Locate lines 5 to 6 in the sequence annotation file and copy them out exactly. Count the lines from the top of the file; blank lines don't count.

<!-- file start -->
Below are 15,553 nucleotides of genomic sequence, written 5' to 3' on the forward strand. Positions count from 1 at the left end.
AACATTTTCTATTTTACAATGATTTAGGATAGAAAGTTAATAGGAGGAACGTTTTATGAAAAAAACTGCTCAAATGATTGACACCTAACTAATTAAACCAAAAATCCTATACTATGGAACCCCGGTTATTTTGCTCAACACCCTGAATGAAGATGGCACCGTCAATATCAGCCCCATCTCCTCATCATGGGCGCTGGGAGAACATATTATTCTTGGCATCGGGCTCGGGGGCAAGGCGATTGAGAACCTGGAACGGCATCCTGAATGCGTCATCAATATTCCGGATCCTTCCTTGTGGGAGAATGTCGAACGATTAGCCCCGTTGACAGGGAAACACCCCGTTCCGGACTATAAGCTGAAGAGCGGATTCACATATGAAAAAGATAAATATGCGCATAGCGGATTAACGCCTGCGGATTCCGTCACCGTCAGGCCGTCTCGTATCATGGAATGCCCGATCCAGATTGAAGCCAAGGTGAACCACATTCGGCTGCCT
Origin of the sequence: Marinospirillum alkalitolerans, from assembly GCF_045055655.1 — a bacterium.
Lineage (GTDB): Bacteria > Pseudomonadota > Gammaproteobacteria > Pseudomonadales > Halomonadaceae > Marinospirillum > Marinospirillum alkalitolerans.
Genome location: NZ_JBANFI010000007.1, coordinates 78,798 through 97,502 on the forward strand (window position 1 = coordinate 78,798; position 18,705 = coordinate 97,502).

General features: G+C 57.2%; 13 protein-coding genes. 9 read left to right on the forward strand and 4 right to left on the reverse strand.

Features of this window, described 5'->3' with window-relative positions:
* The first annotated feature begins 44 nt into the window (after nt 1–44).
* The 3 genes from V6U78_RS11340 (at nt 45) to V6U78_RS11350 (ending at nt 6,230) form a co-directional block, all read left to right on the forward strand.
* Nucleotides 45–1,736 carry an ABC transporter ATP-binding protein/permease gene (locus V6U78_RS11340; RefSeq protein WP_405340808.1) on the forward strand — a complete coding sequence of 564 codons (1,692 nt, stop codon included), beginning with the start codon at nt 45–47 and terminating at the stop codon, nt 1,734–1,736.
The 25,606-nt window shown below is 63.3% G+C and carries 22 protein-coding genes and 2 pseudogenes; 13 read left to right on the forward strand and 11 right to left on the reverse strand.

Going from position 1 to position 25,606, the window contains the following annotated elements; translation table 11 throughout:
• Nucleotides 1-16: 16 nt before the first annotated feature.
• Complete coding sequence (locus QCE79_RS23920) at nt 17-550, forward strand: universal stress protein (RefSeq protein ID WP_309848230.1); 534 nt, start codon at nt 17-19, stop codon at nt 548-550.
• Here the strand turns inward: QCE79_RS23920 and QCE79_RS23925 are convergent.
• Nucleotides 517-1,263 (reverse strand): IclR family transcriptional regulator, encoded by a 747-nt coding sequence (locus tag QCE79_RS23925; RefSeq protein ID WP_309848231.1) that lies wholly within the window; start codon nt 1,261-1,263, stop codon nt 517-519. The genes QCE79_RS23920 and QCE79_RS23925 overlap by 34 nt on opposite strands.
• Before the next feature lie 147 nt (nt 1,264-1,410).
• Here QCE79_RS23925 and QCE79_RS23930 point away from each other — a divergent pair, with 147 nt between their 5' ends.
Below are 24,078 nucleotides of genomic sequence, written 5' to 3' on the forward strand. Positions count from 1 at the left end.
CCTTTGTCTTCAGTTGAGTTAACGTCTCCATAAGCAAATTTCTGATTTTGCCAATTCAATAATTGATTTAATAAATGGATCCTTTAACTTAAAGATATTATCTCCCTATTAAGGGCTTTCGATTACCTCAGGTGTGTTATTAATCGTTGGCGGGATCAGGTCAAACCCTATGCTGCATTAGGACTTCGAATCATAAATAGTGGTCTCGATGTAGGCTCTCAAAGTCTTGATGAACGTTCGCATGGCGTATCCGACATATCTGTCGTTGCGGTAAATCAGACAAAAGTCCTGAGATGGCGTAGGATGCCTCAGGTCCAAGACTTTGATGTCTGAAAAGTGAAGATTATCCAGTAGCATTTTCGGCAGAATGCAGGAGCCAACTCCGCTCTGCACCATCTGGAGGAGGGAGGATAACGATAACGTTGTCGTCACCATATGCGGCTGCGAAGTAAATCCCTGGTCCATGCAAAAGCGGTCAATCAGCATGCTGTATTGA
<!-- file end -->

Genome location: NZ_JBANFI010000007.1, coordinates 78,798 through 97,502 on the forward strand (window position 1 = coordinate 78,798; position 18,705 = coordinate 97,502).

General features: G+C 57.2%; 13 protein-coding genes. 9 read left to right on the forward strand and 4 right to left on the reverse strand.